Former Freedom Executives Indicted for Elk River Chemical Spill

By Kimber Ray

Federal prosecutors in December charged the now-bankrupt Freedom Industries and six former employees for criminal violations of the Clean Water Act in relatation to the January 2014 chemical spill that contaminated the water of more than 300,000 West Virginia residents.

The FBI released supporting documents showing that at least a decade before the spill, Freedom was warned of problems at the Elk River site such as critical deficiencies with the tank and containment wall that allowed chemicals to seep into the river. The agency also reports that company expenditures were almost exclusively devoted to projects that would increase revenue, rather than compliance with environmental regulations.

Former Freedom Industries President Gary Southern faces additional fraud charges related to the company’s bankruptcy filing the month of the spill. According to these charges, Southern, a company executive since 2009, falsely stated under oath to have assumed leadership with the company only days before the spill in order to avoid blame and protect his assets from lawsuits.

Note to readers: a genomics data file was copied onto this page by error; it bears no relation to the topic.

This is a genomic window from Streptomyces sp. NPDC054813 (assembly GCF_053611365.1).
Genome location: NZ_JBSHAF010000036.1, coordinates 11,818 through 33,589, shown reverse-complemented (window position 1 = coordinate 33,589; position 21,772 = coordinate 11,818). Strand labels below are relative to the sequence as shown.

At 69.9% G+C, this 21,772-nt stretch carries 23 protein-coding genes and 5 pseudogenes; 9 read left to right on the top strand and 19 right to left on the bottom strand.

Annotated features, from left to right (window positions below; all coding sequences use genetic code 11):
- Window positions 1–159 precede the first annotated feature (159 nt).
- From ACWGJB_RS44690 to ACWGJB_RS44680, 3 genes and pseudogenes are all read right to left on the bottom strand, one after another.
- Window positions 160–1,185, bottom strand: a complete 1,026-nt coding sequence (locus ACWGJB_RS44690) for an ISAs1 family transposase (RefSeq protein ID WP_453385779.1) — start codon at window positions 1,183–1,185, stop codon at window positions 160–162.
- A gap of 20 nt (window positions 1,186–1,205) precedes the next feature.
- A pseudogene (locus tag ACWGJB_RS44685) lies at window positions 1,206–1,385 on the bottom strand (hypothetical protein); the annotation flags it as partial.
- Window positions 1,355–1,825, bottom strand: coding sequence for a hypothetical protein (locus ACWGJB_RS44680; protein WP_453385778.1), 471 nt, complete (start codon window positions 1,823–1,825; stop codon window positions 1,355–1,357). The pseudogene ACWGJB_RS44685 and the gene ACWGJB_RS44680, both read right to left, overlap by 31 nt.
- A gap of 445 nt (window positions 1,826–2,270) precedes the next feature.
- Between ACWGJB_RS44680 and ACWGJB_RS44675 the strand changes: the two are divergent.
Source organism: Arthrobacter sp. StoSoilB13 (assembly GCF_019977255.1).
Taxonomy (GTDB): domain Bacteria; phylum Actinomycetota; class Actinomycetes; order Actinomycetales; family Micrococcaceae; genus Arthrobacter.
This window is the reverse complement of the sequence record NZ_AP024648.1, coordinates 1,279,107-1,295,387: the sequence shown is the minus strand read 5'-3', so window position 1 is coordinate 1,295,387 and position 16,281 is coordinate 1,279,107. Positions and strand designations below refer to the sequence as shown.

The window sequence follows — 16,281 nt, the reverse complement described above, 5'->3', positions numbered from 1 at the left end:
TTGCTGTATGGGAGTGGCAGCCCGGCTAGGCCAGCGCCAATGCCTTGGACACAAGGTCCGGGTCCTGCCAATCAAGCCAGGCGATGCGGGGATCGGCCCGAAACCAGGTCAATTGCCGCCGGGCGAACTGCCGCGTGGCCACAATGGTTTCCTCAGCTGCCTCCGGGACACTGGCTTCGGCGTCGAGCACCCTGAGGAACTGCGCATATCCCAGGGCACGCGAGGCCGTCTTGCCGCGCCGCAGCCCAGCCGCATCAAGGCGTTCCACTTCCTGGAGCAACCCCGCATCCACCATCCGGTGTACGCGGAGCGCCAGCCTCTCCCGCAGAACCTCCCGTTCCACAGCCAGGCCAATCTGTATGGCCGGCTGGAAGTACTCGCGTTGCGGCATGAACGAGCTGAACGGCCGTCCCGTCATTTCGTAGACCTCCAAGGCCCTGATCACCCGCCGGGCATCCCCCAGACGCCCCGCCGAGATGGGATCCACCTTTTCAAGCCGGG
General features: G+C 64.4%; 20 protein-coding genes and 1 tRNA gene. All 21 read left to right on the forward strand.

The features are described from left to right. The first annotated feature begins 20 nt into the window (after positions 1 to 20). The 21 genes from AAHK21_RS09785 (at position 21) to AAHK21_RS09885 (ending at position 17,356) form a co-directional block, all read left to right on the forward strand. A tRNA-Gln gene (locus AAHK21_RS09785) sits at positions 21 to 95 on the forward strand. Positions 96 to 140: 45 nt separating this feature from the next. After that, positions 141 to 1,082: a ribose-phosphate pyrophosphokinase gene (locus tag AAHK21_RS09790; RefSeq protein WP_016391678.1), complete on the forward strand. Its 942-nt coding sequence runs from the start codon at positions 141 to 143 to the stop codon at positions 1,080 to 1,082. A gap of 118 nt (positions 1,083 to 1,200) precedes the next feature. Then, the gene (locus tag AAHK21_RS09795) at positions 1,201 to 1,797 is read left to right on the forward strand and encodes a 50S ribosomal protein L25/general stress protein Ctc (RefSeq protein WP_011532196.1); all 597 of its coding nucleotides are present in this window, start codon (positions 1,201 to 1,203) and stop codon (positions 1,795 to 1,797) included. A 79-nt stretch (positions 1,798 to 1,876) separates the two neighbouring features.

In response to the spill, Gov. Earl Ray Tomblin signed a bill to create the nation’s first requirement for inspection of aboveground storage tanks, according to National Geographic. As of mid-January, inspection certifications required for approximately 20,000 of the state’s more than 47,000 aboveground tanks were not submitted by the Jan. 1 deadline and, of those submitted, nearly 1,100 did not meet new safety requirements.

Industry lobby groups have tried to weaken the new chemical safety bill, in one instance proposing changes that would exclude thousand of tanks near drinking water sources from new inspection and safety standards.

Such changes could provide amnesty to Lexycon, a company created by former Freedom executives three months after the spill. The new company has already been cited for charges such as improper storage of MCHM — the chemical associated with the notorious spill — and releasing chemicals into waterways without a permit. No fines have been issued.


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